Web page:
Zoe is a writer for Parallax Media.
Not just another farm game
Yes, if you’ve played any of Stardew Valley, you know it’s centered around rebuilding your grandfather’s farm (spoiler?) BUT that’s not the only thing to pour your characters heart and soul into. The game offers a map full of unique characters and side quests, all optional but all worth it, should you be in the mood for a little break from the daily grind of yielding crops. Now that the game has officially had a functional co-op version running for a little over 7 months, there are a few things to know before planting that first seed.
Let’s start with the basics
Co-op can be played on PC and the Nintendo Switch, but all players must have the game to join in the fun. Once the title screen has loaded, a new “co-op” button will appear and then prompt you to either host a farm or join
Our land is your land
With co-op, your farm becomes everyone’s farm and you and up to three other people can live out your agrarian dreams. All four farm modes are still available, although they are slightly larger and offer a bit more variety in co-op. Each additional player also receives a little cabin on the farm while the host gets the farmhouse. From here, it is left to the players on how they choose to strategize the farms setup, crops and any animals purchased throughout the game. Players do have the freedom to take off and lone wolf it, however, communism rules over all in this game and money earned is made available to each player in a communal pot.
A good strategy is to assign roles; one farmer, on fisherman and one adventurer/miner. This allows each player to focus on their strengths and gain achievements faster. When using this strategy on my own farm, my group was able to allocate money to helping each player level up in their own role, such as a better sword for your adventurer, or lures for your fisherman.
Although the actual farm is collective — relationships and achievements are not. This allows for each player to have their own experience with the game should they decide to, for example, ally with Joja or befriend everyone in Pelican town. There is a plethora of side quests within Stardew Valley, and players have to opportunity to be creative, whether you are a completionist like me, or a more casual gamer.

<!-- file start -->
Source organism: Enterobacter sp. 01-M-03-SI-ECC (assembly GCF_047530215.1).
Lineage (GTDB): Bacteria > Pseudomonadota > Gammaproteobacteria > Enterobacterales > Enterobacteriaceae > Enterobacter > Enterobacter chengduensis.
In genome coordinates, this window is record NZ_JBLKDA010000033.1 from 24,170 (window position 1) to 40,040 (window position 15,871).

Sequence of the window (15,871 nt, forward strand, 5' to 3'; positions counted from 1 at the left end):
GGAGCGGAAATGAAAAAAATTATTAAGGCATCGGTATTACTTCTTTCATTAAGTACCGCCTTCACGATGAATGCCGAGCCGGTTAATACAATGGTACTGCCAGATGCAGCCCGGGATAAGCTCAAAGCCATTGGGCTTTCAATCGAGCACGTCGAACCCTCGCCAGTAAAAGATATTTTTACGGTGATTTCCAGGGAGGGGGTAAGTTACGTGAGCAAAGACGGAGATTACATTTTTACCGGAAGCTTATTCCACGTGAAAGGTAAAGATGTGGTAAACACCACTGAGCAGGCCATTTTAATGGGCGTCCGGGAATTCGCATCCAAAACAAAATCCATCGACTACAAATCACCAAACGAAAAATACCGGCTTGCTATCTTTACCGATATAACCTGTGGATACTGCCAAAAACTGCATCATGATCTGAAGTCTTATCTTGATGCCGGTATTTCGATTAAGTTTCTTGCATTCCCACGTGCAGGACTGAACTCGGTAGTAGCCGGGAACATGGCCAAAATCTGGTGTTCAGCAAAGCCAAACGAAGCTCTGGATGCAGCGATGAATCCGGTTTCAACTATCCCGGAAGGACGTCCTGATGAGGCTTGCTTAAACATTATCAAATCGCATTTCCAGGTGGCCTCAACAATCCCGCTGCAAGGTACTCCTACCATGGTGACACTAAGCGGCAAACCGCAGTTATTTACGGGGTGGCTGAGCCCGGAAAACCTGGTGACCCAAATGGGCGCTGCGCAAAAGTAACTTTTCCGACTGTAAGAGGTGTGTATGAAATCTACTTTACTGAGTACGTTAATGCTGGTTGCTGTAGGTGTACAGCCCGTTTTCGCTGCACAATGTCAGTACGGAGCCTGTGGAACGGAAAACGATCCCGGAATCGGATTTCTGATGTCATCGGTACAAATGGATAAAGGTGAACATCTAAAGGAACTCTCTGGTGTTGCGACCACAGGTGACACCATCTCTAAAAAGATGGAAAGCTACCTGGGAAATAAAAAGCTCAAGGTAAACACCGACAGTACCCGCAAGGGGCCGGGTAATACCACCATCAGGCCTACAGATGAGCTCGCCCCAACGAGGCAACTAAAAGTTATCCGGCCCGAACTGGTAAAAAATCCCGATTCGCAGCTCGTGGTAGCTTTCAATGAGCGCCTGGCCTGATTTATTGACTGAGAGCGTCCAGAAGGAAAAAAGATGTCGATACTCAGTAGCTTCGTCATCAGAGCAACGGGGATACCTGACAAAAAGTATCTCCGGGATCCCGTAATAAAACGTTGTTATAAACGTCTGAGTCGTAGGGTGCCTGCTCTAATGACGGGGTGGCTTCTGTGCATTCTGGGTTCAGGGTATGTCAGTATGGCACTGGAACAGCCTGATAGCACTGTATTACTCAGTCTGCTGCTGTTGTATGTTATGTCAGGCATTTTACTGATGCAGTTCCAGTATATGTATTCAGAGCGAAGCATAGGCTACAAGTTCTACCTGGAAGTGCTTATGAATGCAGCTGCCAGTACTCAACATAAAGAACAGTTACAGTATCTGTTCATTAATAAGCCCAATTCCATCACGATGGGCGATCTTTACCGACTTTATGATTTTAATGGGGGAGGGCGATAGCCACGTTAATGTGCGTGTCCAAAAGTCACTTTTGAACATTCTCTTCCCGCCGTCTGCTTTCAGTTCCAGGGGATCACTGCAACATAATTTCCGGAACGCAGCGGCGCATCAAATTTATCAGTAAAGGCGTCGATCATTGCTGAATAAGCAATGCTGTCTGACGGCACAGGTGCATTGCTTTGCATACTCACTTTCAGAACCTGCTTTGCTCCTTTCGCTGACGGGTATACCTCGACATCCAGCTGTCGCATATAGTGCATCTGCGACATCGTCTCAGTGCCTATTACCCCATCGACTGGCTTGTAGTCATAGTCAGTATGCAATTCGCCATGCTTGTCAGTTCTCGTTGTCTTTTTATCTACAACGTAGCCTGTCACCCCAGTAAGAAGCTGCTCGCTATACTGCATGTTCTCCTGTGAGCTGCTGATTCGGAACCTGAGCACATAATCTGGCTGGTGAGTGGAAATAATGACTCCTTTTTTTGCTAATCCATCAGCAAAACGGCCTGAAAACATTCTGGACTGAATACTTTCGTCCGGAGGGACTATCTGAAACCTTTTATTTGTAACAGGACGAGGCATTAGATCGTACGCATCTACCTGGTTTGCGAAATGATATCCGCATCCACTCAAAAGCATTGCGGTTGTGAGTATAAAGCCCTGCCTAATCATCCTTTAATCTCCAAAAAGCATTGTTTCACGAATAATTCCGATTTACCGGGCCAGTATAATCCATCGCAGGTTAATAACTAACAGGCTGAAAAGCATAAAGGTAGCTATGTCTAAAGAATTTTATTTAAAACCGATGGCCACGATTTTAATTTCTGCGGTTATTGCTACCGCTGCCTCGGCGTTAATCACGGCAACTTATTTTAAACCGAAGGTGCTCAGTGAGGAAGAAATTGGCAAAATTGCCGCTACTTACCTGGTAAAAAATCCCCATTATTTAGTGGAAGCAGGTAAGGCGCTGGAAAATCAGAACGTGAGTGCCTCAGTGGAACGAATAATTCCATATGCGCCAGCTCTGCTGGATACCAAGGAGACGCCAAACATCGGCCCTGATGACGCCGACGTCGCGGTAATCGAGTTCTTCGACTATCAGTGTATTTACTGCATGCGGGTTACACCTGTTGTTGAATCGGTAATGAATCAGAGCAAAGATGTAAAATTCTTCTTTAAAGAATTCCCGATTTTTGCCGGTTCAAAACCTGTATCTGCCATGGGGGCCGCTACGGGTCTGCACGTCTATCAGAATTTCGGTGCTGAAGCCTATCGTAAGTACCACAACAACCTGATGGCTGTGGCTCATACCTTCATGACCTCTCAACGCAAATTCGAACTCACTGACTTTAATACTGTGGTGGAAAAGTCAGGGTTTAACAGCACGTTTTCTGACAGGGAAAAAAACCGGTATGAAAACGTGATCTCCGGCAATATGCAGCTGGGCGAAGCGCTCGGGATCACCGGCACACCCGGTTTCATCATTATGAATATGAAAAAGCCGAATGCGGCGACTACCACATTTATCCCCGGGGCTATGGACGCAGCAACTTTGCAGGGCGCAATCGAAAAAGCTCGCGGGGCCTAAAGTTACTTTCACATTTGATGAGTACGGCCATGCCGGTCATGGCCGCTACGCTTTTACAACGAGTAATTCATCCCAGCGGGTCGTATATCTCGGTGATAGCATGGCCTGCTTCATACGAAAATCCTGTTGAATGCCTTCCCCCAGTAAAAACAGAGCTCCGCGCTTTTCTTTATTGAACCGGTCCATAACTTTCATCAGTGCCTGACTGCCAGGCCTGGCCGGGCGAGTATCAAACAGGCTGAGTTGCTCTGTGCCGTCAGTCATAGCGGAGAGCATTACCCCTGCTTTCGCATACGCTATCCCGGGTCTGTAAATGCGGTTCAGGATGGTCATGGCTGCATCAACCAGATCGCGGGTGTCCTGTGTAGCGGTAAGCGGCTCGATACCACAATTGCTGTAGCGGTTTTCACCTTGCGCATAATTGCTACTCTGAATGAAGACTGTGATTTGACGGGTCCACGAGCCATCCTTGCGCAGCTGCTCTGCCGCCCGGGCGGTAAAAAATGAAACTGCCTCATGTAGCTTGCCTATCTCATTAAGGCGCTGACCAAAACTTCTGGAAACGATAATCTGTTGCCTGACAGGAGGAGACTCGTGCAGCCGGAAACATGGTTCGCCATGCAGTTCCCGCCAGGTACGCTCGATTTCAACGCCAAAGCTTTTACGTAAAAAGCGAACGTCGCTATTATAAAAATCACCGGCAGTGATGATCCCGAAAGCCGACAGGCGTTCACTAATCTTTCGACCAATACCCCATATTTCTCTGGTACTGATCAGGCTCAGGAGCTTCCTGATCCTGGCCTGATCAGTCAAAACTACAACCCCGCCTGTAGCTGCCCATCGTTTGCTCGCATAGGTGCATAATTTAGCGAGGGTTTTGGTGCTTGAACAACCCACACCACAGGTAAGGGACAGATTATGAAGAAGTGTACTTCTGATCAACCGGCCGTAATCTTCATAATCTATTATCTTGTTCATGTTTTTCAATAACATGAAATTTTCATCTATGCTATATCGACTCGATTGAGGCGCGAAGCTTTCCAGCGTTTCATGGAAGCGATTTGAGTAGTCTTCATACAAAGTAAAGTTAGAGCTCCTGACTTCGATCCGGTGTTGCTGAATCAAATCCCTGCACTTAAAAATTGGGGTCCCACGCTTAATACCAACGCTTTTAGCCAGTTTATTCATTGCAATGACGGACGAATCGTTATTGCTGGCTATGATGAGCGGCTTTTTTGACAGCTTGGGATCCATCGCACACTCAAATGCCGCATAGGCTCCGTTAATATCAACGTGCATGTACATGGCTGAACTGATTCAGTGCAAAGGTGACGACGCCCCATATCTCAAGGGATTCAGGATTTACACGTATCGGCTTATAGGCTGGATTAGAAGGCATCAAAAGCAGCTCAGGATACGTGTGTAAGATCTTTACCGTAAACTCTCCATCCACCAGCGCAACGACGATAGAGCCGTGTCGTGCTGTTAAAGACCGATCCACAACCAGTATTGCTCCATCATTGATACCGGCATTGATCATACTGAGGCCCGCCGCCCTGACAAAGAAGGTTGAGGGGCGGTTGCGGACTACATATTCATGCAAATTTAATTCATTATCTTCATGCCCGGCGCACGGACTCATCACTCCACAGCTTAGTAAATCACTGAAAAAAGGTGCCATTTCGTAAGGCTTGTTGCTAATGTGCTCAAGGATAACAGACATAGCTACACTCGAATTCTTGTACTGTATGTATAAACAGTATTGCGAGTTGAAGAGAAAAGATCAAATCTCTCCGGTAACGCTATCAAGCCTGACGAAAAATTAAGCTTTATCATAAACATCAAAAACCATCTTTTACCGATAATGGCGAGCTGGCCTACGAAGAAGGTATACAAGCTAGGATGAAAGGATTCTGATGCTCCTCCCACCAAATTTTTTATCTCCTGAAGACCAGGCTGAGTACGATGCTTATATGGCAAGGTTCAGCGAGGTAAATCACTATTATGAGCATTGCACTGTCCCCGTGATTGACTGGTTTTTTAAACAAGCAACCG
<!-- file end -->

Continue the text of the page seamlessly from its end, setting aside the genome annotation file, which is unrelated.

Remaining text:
As a result of varying storylines, the same event can happen multiple times within one play through. Concerned Ape, the creator of Stardew Valley, planned for this by making events only visible to the player experiencing them so that additional players don’t see the same event multiple times.
The exception to this is the Community Center. In co-op, this quest is a team effort. Should you and your buddies decide to rebuild it, each bundle can only be completed once. But don’t worry! Treasure earned upon completion is available equally to all players.
It takes more than one to party
Due to the tight knit community, Pelican town offers a seasonal town festival that players can enjoy. These can be fun and offer rare treasures that cannot be obtained otherwise in the game. Each festival is themed according to the season, with a luau during summer and ice fishing in winter. At the entrance to each festival, players can stop by a booth to purchase ‘rarecrows’ for their form among other goodies. The one stipulation in co-op is that you and your buddies all have to show up to get the party started. Festivals are a major event in Stardew Valley, and will use up an entire day, so it’s up to you and your farmhands to judge the opportunity cost. Town shops will be closed on festival days, but the mines will remain open. If you all decide the festivals aren’t worth missing, be sure to water your crops and feed your animals before you go, you will all be planted (pun intended) at your doorsteps around midnight once the events ends.